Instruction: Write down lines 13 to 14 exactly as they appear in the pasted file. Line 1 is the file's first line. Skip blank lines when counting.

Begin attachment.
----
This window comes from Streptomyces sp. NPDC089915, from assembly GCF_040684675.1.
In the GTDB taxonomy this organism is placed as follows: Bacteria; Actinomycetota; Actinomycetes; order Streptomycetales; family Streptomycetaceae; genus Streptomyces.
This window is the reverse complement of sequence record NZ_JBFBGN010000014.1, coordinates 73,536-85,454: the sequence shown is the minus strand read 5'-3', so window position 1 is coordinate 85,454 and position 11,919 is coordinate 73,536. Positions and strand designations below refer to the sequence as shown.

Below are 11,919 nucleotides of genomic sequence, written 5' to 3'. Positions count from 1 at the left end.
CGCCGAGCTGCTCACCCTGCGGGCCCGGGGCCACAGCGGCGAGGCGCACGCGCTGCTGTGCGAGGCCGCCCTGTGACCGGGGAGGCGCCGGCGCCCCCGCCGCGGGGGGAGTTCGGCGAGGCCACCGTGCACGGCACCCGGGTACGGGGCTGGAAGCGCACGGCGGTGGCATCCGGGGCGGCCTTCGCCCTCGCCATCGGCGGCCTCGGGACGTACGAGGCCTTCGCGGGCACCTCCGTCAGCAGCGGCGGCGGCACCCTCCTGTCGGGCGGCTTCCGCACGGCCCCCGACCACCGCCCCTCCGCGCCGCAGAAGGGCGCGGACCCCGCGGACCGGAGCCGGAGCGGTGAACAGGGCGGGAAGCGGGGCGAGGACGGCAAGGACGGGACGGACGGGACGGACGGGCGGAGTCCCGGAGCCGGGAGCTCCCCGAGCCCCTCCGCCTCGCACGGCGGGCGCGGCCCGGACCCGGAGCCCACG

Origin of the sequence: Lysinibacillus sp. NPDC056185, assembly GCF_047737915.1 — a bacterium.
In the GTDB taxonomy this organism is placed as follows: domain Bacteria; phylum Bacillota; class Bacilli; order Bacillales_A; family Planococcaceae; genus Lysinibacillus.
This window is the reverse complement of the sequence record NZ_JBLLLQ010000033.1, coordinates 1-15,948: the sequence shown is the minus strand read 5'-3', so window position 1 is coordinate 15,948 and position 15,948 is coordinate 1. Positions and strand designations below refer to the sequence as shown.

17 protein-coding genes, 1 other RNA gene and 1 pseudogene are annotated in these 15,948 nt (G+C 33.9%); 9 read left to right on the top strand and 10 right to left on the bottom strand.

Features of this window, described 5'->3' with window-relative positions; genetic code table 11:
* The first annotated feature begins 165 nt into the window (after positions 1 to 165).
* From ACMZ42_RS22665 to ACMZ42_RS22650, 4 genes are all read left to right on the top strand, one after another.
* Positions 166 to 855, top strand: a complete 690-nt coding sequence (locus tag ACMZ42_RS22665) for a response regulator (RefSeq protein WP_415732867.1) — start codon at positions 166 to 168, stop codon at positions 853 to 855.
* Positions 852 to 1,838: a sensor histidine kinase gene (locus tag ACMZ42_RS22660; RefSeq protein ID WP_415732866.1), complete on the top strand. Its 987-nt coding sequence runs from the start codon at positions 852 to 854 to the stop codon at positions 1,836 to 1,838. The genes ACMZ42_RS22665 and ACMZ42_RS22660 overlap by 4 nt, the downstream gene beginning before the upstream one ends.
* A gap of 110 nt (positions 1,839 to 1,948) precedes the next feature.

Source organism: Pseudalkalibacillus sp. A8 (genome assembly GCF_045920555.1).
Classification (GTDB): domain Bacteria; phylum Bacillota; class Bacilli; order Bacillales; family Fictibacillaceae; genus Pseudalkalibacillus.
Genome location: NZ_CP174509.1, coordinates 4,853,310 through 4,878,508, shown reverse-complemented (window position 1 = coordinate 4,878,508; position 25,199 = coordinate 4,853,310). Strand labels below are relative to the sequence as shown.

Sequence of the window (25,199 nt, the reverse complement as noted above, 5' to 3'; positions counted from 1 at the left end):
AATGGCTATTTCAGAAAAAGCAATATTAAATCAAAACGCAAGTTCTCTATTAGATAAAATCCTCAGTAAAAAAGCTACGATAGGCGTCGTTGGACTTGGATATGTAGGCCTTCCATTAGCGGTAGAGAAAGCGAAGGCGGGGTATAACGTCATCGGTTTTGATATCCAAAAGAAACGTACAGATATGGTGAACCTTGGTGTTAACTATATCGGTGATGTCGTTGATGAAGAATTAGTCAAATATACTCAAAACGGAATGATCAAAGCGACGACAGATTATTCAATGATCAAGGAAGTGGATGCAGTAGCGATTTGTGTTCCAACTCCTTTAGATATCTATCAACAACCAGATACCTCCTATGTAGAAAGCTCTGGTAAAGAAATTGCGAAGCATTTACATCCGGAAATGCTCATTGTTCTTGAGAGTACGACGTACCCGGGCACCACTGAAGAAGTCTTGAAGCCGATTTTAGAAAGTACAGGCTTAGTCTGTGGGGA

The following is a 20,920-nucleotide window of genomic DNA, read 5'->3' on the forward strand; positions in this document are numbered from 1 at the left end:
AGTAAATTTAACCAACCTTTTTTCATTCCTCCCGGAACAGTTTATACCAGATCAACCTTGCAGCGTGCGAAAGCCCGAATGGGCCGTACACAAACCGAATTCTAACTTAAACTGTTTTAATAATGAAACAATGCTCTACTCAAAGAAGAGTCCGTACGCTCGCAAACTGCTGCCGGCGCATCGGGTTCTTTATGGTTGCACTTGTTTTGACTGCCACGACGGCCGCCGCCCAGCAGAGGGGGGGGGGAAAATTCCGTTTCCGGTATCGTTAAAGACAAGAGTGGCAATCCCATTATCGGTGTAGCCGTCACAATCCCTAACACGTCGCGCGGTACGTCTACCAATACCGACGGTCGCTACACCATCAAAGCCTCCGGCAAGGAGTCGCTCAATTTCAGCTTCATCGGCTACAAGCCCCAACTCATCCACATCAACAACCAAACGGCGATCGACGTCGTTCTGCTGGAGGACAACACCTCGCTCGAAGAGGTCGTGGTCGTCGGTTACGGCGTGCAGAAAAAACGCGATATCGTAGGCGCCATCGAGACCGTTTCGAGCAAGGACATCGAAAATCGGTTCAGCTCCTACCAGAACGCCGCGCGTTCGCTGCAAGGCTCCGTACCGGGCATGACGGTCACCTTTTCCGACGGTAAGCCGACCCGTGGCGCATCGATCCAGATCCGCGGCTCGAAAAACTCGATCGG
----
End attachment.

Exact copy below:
* Positions 166 to 855, top strand: a complete 690-nt coding sequence (locus tag ACMZ42_RS22665) for a response regulator (RefSeq protein WP_415732867.1) — start codon at positions 166 to 168, stop codon at positions 853 to 855.
* Positions 852 to 1,838: a sensor histidine kinase gene (locus tag ACMZ42_RS22660; RefSeq protein ID WP_415732866.1), complete on the top strand. Its 987-nt coding sequence runs from the start codon at positions 852 to 854 to the stop codon at positions 1,836 to 1,838. The genes ACMZ42_RS22665 and ACMZ42_RS22660 overlap by 4 nt, the downstream gene beginning before the upstream one ends.